Disable SMT with Threadripper Pro on ASUS WS WRX80E-SAGE?

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Hi, does anyone know how to disable Simultaneous Multithreading (SMT), AMD's equivalent of HyperThreading, on the ASUS WS WRX80E-SAGE board? No mention of it in the manual or in Google searches. My software is not NUMA-aware and I think performance would benefit from disabling SMT.
 

cjcox

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Is there an Extreme Tweaker menu tab and SMT setting there? ASUS's manuals seem to only speak of the Intel based BIOS settings.
 

ND40oz

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This is where it's at on their server boards: AMD CBS-> CPU Common Options-> Performance-> CCD/Core/Thread Enablement ->Accept-> SMT control->Disabled
 
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This is where it's at on their server boards: AMD CBS-> CPU Common Options-> Performance-> CCD/Core/Thread Enablement ->Accept-> SMT control->Disabled
Hey, thanks for the responses guys. Unfortunately, when I follow that sequence and get to "Performance", there are no further options (see attached screenshot). The previous level also doesn't seem to offer any other useful settings!
 

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tbh I am *really* annoyed with how shit the BIOS on this $1k motherboard is.
I should have known - any ASUS software is just rushed, low quality, cobbled together trash.
I suspect we will have to wait for BIOS updates to implement basic functionality, which is just ridiculous for a "prosumer" motherboard.

As to your question, if you're running a recent Linux kernel then this should work:
https://serverfault.com/a/1029890
 
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GiGaBiTe

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I'm sort of confused why you think disabling SMT has anything to do with NUMA, it's not really going to help performance unless the application you're running is single threaded.

If you're worried about NUMA latency, you'll need to affinity the application process to one of the CCX modules that is directly attached to system memory. NUMA can't be disabled without also disabling 50% of the processor cores, and I don't think UEFI allows you to do something like this.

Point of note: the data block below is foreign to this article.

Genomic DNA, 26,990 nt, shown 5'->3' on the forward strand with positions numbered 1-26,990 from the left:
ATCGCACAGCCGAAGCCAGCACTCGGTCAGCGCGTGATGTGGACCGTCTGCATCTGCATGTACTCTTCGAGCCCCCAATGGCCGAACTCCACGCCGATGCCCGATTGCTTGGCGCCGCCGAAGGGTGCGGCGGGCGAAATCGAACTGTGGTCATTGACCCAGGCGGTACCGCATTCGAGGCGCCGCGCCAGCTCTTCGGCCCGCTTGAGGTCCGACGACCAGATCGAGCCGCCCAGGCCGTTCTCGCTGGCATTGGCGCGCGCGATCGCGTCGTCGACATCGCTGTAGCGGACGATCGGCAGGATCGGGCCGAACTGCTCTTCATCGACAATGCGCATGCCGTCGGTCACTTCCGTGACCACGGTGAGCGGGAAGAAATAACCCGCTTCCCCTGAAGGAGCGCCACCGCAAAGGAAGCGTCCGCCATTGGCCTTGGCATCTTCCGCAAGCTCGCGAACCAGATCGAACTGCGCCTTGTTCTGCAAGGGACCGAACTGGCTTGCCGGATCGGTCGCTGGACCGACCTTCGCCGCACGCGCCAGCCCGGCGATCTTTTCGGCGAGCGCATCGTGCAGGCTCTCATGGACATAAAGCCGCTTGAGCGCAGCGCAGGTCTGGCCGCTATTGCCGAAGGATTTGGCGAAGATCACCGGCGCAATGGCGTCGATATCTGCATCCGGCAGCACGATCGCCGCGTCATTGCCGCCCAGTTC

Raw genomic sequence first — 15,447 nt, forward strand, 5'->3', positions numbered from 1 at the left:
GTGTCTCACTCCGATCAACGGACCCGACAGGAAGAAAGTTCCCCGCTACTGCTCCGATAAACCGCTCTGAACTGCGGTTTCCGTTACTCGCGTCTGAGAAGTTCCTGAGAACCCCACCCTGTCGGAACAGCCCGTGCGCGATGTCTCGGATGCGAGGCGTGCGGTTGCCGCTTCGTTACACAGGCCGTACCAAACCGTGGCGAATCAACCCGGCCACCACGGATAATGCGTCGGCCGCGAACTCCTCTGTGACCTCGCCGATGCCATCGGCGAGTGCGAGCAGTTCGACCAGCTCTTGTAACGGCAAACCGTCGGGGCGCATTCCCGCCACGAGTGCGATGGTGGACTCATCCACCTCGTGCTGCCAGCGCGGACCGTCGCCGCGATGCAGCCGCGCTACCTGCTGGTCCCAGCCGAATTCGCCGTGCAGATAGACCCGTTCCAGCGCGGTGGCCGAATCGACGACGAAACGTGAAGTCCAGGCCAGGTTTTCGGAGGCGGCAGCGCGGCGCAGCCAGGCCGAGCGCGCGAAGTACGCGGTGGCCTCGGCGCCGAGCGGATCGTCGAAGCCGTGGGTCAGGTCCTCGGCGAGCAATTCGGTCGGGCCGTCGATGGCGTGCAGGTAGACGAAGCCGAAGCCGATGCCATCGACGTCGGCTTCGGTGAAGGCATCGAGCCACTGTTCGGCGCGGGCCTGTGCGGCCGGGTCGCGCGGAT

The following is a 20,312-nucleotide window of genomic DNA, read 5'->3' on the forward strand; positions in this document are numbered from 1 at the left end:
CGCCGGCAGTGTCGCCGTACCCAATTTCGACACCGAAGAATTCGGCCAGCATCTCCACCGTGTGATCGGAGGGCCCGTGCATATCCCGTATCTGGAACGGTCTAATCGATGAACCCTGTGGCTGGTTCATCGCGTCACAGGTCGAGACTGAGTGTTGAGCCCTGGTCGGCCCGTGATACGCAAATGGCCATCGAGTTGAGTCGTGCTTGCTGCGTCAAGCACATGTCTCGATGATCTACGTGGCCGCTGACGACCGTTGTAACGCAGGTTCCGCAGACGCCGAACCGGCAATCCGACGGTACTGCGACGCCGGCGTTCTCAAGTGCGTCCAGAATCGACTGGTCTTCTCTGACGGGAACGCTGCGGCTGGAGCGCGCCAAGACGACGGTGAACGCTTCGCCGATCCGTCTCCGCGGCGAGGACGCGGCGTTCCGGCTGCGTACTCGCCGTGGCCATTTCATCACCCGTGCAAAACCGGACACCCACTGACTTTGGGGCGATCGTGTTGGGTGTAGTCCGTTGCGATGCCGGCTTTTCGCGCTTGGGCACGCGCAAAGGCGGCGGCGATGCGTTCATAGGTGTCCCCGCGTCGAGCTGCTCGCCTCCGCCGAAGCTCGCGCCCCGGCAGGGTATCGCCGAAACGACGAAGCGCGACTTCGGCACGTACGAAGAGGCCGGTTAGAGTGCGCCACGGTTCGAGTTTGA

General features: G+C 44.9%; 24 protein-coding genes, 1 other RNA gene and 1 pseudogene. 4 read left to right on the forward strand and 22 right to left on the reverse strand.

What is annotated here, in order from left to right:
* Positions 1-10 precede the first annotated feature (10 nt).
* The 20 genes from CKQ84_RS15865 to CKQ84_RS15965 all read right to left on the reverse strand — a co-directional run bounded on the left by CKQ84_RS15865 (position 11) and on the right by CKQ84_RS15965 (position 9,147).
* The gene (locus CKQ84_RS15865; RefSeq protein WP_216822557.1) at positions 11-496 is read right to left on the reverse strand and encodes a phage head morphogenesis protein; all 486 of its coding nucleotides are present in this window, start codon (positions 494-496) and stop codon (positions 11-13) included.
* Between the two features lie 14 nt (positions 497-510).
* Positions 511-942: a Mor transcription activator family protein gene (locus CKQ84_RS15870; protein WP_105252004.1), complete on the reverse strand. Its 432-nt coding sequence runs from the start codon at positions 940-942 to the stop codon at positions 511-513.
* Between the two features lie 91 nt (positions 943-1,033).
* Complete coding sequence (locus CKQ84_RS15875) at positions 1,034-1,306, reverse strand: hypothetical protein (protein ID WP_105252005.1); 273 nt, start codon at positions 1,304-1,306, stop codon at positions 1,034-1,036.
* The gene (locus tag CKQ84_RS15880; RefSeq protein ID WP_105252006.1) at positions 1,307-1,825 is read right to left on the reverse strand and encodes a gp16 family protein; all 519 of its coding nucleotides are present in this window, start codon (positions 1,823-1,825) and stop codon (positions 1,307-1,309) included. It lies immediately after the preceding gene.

It does suck that your expensive board can't turn SMT off in UEFI setup, but like you said, it's ASUS.
 
D

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NUMA is more about boundaries to memory (nodes)-hence the name Non-Uniform Memory Access. You still have the same issue with more logical cores or the the true core count, since it is more memory controller to cores related. However, the older Threadrippers had latency benchmarking/gaming "issues". I guess that is what you can call them. So, with the later Threadripper they introduced the memory access change from NUMA to UMA that can take place. Here is a quick article of what I mean: https://www.tweaktown.com/guides/8343/look-amds-threadripper-cpu-hardware-modes/index.html

With newer Threadripper this is not much the case. Even the Ryzen has a pseudo-NUMA like arch due to the 4 cores per CCX, and much of the Infinity Fabric tied to it. NUMA awareness is quite particular and is usually noted with programs, enviroments, and such.. Even networking, which is very memory dependent, you will have to set the profile, grouping, and number for RSS queues with NUMA. If you are not doing that then you may not need to worry. A basic assumption this is, but may be a good bar to assume such?